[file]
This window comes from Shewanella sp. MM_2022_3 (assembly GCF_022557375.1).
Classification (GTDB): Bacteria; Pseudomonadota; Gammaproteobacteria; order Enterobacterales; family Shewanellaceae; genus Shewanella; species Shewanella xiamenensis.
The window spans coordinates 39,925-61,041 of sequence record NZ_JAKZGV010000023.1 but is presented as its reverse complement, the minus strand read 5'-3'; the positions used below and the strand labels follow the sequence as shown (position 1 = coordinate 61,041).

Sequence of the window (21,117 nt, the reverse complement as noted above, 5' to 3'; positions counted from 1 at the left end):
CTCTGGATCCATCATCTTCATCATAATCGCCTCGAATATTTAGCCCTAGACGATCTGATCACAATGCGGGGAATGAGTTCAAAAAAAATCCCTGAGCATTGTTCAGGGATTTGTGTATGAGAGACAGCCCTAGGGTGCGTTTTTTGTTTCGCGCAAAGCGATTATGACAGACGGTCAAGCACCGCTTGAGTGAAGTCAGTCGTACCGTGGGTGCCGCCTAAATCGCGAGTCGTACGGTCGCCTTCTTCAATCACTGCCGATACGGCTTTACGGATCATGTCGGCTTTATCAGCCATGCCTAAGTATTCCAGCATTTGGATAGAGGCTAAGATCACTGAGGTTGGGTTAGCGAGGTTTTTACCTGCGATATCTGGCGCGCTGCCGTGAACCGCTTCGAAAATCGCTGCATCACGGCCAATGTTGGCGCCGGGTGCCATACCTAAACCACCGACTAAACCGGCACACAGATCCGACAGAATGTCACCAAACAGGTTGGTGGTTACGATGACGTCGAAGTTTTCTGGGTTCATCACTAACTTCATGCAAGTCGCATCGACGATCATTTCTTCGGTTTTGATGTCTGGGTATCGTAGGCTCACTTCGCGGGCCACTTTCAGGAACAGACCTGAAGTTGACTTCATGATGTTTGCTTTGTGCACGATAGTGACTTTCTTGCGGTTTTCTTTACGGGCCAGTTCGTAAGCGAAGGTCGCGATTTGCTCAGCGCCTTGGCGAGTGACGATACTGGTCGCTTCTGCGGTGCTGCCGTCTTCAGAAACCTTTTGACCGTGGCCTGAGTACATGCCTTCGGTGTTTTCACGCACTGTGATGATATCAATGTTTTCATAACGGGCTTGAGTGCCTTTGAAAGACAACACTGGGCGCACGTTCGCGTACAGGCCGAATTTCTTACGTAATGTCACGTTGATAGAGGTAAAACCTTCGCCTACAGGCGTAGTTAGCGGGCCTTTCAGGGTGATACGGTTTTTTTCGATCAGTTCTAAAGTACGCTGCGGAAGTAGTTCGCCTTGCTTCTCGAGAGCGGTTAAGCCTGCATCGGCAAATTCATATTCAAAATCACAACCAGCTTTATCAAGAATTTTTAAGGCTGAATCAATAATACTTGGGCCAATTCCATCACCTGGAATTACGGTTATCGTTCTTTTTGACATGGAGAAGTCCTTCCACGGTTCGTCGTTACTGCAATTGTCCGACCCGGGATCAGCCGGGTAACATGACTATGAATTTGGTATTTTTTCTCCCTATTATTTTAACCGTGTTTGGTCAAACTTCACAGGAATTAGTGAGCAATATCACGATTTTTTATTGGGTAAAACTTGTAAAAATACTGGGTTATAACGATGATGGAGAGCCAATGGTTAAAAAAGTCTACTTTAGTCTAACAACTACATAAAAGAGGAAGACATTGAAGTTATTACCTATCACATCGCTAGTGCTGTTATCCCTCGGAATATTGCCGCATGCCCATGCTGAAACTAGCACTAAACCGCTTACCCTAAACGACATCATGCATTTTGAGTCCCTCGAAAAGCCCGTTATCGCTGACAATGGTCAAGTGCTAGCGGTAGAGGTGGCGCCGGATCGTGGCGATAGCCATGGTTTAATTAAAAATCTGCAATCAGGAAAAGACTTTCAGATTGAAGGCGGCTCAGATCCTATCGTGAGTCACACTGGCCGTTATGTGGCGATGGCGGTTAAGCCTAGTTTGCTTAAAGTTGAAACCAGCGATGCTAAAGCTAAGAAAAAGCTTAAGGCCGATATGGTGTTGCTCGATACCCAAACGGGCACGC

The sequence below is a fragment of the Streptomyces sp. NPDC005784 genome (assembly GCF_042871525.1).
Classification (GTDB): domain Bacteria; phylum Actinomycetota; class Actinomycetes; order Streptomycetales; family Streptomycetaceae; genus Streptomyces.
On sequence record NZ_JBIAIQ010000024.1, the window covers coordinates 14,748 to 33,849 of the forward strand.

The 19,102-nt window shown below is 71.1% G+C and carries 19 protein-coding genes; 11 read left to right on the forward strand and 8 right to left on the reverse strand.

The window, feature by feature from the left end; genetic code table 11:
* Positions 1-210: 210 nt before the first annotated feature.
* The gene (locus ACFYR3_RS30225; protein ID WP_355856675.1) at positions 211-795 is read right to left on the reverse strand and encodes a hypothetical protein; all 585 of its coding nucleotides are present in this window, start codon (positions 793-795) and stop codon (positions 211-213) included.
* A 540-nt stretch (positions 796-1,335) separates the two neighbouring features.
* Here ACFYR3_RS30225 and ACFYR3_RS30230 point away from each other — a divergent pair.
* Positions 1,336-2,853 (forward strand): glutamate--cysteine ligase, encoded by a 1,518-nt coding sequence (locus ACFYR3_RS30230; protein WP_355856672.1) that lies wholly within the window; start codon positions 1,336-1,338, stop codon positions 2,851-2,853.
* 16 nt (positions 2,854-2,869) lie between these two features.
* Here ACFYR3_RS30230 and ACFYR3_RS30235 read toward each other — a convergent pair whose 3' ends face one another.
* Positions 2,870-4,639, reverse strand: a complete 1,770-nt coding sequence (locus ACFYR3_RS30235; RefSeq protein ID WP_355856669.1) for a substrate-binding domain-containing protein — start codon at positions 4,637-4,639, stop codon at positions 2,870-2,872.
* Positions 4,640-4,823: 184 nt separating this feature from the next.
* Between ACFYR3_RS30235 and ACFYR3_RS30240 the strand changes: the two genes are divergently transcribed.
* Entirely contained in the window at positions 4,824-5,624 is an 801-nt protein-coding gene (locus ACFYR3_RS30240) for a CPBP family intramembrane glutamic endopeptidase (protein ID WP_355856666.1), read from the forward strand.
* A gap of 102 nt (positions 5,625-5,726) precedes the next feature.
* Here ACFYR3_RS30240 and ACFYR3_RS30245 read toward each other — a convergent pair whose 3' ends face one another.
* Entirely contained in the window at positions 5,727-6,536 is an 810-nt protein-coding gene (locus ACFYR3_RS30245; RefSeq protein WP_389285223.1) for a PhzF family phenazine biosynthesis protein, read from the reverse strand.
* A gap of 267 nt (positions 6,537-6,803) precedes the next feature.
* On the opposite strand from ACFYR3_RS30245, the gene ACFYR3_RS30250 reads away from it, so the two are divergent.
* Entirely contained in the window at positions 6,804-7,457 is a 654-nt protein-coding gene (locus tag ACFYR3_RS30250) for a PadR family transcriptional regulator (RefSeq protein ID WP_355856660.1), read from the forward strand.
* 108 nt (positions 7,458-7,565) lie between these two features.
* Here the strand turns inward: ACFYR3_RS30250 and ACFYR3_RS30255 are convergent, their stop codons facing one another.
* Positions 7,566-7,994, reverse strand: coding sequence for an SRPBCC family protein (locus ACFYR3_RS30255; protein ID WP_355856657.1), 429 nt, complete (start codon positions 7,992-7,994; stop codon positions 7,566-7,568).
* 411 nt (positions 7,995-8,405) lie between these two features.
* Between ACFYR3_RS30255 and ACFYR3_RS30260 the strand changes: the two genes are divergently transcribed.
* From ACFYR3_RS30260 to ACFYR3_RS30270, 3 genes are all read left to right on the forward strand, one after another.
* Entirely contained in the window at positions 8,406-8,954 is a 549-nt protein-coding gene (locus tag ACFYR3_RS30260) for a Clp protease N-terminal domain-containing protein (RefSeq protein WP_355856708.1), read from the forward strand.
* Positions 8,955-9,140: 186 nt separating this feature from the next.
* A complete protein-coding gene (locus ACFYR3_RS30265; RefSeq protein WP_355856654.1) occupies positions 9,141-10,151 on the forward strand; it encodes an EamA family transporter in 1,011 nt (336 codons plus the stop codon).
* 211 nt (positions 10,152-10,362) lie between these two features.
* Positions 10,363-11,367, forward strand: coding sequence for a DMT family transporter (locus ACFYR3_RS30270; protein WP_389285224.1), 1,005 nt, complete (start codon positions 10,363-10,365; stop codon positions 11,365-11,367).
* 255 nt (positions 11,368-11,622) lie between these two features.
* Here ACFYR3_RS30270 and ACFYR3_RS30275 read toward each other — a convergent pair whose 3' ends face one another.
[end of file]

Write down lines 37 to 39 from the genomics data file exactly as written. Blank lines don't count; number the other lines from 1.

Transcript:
* 211 nt (positions 10,152-10,362) lie between these two features.
* Positions 10,363-11,367, forward strand: coding sequence for a DMT family transporter (locus ACFYR3_RS30270; protein WP_389285224.1), 1,005 nt, complete (start codon positions 10,363-10,365; stop codon positions 11,365-11,367).
* 255 nt (positions 11,368-11,622) lie between these two features.